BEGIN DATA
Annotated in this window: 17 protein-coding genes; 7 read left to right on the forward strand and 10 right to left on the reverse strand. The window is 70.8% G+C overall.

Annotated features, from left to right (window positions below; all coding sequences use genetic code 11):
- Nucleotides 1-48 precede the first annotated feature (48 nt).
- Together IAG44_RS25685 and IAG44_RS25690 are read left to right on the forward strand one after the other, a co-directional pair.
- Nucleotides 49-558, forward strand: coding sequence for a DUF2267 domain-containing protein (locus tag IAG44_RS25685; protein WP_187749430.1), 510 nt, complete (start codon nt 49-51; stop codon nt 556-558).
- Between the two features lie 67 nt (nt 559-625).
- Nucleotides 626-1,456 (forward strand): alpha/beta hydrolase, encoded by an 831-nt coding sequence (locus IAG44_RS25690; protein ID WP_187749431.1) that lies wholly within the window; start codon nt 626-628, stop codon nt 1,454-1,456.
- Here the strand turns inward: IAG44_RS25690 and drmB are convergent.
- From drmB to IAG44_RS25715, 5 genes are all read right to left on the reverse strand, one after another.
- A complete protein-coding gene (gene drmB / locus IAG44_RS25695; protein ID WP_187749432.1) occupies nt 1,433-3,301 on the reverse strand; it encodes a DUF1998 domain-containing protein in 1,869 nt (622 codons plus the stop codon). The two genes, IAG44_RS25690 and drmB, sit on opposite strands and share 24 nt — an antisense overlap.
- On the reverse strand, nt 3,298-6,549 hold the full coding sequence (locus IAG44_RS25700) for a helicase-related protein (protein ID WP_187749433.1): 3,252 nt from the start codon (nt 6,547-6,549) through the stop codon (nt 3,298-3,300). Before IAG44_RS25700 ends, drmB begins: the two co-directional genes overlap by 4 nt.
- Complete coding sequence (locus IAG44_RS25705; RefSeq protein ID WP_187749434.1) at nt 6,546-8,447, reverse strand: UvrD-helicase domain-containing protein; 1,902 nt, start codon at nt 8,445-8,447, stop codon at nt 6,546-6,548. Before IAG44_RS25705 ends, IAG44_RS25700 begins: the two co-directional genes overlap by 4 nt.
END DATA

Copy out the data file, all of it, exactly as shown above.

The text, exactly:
Annotated in this window: 17 protein-coding genes; 7 read left to right on the forward strand and 10 right to left on the reverse strand. The window is 70.8% G+C overall.

Annotated features, from left to right (window positions below; all coding sequences use genetic code 11):
- Nucleotides 1-48 precede the first annotated feature (48 nt).
- Together IAG44_RS25685 and IAG44_RS25690 are read left to right on the forward strand one after the other, a co-directional pair.
- Nucleotides 49-558, forward strand: coding sequence for a DUF2267 domain-containing protein (locus tag IAG44_RS25685; protein WP_187749430.1), 510 nt, complete (start codon nt 49-51; stop codon nt 556-558).
- Between the two features lie 67 nt (nt 559-625).
- Nucleotides 626-1,456 (forward strand): alpha/beta hydrolase, encoded by an 831-nt coding sequence (locus IAG44_RS25690; protein ID WP_187749431.1) that lies wholly within the window; start codon nt 626-628, stop codon nt 1,454-1,456.
- Here the strand turns inward: IAG44_RS25690 and drmB are convergent.
- From drmB to IAG44_RS25715, 5 genes are all read right to left on the reverse strand, one after another.
- A complete protein-coding gene (gene drmB / locus IAG44_RS25695; protein ID WP_187749432.1) occupies nt 1,433-3,301 on the reverse strand; it encodes a DUF1998 domain-containing protein in 1,869 nt (622 codons plus the stop codon). The two genes, IAG44_RS25690 and drmB, sit on opposite strands and share 24 nt — an antisense overlap.
- On the reverse strand, nt 3,298-6,549 hold the full coding sequence (locus IAG44_RS25700) for a helicase-related protein (protein ID WP_187749433.1): 3,252 nt from the start codon (nt 6,547-6,549) through the stop codon (nt 3,298-3,300). Before IAG44_RS25700 ends, drmB begins: the two co-directional genes overlap by 4 nt.
- Complete coding sequence (locus IAG44_RS25705; RefSeq protein ID WP_187749434.1) at nt 6,546-8,447, reverse strand: UvrD-helicase domain-containing protein; 1,902 nt, start codon at nt 8,445-8,447, stop codon at nt 6,546-6,548. Before IAG44_RS25705 ends, IAG44_RS25700 begins: the two co-directional genes overlap by 4 nt.